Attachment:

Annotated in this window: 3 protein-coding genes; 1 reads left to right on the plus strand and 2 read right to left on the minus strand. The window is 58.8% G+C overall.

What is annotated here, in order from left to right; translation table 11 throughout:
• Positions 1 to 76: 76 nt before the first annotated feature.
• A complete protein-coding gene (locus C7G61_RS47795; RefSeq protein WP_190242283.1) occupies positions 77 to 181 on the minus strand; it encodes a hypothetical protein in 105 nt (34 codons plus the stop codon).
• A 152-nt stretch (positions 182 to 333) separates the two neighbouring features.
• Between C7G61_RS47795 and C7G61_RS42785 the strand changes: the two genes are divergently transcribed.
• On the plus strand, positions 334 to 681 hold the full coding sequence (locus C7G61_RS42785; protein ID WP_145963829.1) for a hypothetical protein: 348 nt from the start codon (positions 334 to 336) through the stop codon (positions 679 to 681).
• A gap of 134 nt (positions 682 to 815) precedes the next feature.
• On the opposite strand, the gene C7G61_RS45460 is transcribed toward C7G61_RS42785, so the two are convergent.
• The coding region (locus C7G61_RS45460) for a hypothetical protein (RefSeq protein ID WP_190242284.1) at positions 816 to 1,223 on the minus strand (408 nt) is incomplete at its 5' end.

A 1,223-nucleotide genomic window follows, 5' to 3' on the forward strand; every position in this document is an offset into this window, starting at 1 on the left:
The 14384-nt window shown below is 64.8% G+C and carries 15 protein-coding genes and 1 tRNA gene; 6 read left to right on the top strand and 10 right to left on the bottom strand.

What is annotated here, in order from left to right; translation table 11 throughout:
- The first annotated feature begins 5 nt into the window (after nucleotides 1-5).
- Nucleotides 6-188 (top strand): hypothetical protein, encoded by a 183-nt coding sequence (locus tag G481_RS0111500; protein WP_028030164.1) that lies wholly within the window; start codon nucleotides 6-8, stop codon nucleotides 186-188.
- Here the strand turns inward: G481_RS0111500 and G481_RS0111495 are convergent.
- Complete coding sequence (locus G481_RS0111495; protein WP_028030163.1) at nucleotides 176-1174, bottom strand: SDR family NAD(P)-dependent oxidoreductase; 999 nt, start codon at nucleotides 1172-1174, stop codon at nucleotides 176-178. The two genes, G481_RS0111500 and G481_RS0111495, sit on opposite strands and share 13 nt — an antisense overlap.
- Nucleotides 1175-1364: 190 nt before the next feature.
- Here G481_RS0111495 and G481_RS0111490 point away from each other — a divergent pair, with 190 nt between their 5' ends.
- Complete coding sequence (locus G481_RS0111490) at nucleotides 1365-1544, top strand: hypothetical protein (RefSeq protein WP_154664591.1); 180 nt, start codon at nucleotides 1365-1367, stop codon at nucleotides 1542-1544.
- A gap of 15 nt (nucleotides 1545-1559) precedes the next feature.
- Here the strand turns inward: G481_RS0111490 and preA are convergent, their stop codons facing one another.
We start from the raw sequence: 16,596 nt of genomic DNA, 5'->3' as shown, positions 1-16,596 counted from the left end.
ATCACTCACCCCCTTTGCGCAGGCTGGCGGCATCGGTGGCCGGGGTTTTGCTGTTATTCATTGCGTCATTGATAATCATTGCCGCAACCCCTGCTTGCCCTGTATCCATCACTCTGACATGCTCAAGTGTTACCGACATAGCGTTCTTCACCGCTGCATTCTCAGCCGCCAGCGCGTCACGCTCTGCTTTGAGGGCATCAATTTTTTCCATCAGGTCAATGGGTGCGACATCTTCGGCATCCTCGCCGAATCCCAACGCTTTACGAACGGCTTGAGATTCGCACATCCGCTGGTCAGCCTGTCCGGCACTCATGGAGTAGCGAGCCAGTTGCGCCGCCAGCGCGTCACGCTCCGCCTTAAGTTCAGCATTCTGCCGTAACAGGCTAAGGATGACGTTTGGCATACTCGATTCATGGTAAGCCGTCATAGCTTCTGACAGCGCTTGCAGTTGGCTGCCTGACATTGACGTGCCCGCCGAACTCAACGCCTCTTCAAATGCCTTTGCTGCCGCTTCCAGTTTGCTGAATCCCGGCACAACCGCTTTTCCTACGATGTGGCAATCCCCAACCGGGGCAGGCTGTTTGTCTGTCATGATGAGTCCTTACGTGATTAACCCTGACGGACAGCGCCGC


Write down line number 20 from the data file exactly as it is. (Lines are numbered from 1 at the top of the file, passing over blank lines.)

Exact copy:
- Complete coding sequence (locus G481_RS0111490) at nucleotides 1365-1544, top strand: hypothetical protein (RefSeq protein WP_154664591.1); 180 nt, start codon at nucleotides 1365-1367, stop codon at nucleotides 1542-1544.